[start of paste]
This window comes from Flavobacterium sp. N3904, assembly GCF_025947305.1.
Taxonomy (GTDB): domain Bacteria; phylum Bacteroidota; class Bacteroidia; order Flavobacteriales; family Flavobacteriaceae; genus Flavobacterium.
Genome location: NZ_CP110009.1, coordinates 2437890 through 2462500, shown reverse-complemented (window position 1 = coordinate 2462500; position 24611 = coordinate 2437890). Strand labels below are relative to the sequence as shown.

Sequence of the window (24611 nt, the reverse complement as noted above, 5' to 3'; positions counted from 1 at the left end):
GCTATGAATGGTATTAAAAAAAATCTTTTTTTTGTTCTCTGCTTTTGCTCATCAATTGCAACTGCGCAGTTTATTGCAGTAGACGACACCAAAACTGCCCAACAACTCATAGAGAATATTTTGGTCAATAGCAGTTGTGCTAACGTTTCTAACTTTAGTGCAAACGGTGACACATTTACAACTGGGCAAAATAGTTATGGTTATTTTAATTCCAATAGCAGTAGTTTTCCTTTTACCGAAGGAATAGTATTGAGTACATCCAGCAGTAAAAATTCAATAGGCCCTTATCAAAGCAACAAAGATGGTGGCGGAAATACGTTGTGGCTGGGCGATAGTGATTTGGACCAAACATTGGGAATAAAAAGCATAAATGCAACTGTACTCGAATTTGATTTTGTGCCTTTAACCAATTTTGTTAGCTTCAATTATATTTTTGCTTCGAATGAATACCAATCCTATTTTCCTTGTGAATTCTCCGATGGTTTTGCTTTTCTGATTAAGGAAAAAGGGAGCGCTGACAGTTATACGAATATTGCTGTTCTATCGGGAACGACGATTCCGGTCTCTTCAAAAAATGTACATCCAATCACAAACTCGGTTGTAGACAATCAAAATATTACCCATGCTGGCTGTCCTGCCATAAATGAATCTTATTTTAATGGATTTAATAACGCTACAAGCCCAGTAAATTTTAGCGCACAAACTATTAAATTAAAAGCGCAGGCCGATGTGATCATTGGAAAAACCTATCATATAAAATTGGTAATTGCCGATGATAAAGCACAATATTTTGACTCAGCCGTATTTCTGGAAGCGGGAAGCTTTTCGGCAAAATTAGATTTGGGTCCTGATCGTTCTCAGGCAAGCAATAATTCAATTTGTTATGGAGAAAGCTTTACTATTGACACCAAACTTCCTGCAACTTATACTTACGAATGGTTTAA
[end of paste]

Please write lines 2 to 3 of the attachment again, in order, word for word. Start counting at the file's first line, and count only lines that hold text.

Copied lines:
Taxonomy (GTDB): domain Bacteria; phylum Bacteroidota; class Bacteroidia; order Flavobacteriales; family Flavobacteriaceae; genus Flavobacterium.
Genome location: NZ_CP110009.1, coordinates 2437890 through 2462500, shown reverse-complemented (window position 1 = coordinate 2462500; position 24611 = coordinate 2437890). Strand labels below are relative to the sequence as shown.